Russian President Vladimir Putin said on Tuesday (3 April) he hoped a planned meeting of the global chemical weapons watchdog would help defuse a major diplomatic row triggered by the poisoning of a former Russian double agent in England.
Britain has blamed Russia for the poisoning of Sergei Skripal and his daughter Yulia with a military-grade nerve agent in the English city of Salisbury on 4 March.
Moscow has denied any involvement and has accused London of whipping up anti-Russian hysteria in the West. But the case has plunged East-West relations into their worst crisis since the Cold War, with Britain and its allies expelling around 130 Russian diplomats and Moscow responding with its own expulsions.
At Moscow’s request, the Organisation for the Prohibition of Chemical Weapons (OPCW) will hold a special session on the Salisbury poisoning in the Hague on Wednesday (4 April).
“We have raised 20 questions for discussion (at the meeting). I hope that during this discussion a final line on what has happened will be drawn,” Putin told a news conference during a visit to the Turkish capital Ankara.
Moscow has said it wants to take part in the official British investigation into the poisoning.
“We are interested in a full-fledged investigation. We want to be allowed into this investigation and we count on receiving relevant materials as the issue involves citizens of the Russian Federation,” Putin said.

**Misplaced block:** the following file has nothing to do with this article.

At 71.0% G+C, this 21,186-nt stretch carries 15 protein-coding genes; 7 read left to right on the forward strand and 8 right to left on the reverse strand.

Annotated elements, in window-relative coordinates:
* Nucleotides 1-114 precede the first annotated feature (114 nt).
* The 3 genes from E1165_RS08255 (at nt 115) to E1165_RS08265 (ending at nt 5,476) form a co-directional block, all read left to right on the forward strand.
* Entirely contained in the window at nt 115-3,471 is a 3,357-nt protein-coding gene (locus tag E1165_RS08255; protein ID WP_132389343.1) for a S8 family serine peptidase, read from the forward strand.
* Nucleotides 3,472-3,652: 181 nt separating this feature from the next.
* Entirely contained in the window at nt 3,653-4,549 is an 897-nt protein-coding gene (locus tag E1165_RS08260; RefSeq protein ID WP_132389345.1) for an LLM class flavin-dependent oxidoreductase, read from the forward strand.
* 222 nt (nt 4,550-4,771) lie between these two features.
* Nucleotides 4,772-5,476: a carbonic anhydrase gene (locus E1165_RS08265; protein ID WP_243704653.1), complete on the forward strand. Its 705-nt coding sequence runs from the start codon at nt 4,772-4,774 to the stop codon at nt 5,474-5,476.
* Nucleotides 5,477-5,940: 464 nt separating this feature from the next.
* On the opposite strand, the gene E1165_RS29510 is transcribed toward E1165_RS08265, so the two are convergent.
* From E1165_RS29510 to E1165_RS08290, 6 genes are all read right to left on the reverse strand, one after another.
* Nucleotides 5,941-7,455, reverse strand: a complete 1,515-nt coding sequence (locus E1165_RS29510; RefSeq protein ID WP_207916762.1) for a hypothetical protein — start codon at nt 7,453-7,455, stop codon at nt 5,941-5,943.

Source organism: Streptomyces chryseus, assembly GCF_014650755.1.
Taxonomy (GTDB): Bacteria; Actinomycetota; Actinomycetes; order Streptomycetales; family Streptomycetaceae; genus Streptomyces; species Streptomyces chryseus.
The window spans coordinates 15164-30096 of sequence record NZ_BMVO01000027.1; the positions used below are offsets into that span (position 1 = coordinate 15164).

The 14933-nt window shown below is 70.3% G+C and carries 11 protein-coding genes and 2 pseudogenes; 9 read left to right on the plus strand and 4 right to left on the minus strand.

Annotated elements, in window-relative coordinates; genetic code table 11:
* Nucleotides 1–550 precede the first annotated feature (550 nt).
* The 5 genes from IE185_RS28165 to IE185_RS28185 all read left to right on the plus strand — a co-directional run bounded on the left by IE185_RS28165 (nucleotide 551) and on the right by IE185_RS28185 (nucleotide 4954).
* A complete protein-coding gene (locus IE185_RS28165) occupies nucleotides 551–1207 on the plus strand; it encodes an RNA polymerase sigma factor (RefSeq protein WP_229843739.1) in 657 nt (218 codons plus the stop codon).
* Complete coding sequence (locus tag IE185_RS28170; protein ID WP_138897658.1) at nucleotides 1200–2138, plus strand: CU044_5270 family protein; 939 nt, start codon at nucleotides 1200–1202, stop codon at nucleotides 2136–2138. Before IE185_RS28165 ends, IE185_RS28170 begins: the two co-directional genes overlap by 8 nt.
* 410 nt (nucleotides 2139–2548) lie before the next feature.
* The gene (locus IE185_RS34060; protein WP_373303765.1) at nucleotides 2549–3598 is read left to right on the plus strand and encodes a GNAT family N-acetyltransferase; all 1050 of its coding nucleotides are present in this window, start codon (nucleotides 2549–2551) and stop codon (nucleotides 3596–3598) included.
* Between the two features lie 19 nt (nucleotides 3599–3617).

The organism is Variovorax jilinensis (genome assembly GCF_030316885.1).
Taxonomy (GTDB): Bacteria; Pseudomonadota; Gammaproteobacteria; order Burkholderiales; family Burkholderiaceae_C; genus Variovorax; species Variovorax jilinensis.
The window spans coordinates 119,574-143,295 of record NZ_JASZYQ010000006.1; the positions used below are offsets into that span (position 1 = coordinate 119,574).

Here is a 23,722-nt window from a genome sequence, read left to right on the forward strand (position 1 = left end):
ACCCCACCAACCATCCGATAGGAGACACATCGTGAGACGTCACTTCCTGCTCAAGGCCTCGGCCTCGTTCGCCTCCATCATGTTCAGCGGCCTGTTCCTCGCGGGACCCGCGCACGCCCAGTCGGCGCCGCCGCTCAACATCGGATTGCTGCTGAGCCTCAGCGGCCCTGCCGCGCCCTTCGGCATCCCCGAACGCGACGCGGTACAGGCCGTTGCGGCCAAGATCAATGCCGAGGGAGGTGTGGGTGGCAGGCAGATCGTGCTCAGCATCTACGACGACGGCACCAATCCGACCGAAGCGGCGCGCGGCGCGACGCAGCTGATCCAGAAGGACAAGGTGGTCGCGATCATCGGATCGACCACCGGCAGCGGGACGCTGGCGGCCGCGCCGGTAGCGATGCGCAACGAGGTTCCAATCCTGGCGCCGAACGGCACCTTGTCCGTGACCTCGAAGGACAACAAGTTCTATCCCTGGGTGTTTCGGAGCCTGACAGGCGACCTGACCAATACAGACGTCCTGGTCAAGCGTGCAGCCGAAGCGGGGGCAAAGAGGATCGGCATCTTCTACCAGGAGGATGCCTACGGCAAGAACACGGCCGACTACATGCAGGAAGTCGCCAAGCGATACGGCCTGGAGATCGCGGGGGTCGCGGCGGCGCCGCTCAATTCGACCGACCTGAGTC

The OPCW’s executive council which will meet on Wednesday has 41 members, including Russia and Britain. Any decisions must be approved by two-thirds of members, which is generally difficult to achieve.
Diplomats say Russia will repeat its wish to be involved in the testing of the Salisbury samples and that it will otherwise not accept the outcome of testing done by the OPCW laboratories.
Novichok poison confirmed, but not the source
Earlier on Tuesday, the head of Britain’s military research centre said it had so far been unable to tell whether the nerve agent, identified as Novichok, had been produced in Russia.
“We were able to identify it as Novichok, to identify that it was military-grade nerve agent,” Gary Aitkenhead, chief executive of the Defence Science and Technology Laboratory at Porton Down in England, told Sky News.
“We have not identified the precise source, but we have provided the scientific info to the government who have then used a number of other sources to piece together the conclusions you have come to.”
However, Aitkenhead confirmed the substance required “extremely sophisticated methods to create, something only in the capabilities of a state actor”. His comments further highlighted suspicions around the case and the alleged Russian involvement.
This really doesn’t look good but if you choose a person as Foreign Secretary who has a history of being ‘economical with the truth’ this is where you end up https://t.co/dFewGpAW1a
— Molly Scott Cato MEP (@MollyMEP) April 4, 2018
Putin, speaking in Ankara, emphasised that “according to international experts’ data, there are around 20 countries capable of producing such neuro-paralytic substances”.
British counter-terrorism police say they believe Skripal, 66, and his 33-year-old daughter were poisoned with Novichok – an agent first developed by the Soviet military – that had been left on the front door of their home in Salisbury.
Putin, who won another six-year term in a presidential election last month, said he had learnt about the poisoning via the media and had been surprised by the pace of what he called an anti-Russian campaign unleashed by Britain.
Putin’s spokesman, Dmitry Peskov, told reporters in Ankara that Britain’s version of who was responsible for the poisoning “will not be confirmed anyway because it is impossible to confirm it”.
“Indeed this is a long story, the insanity has gone too far,” Peskov added.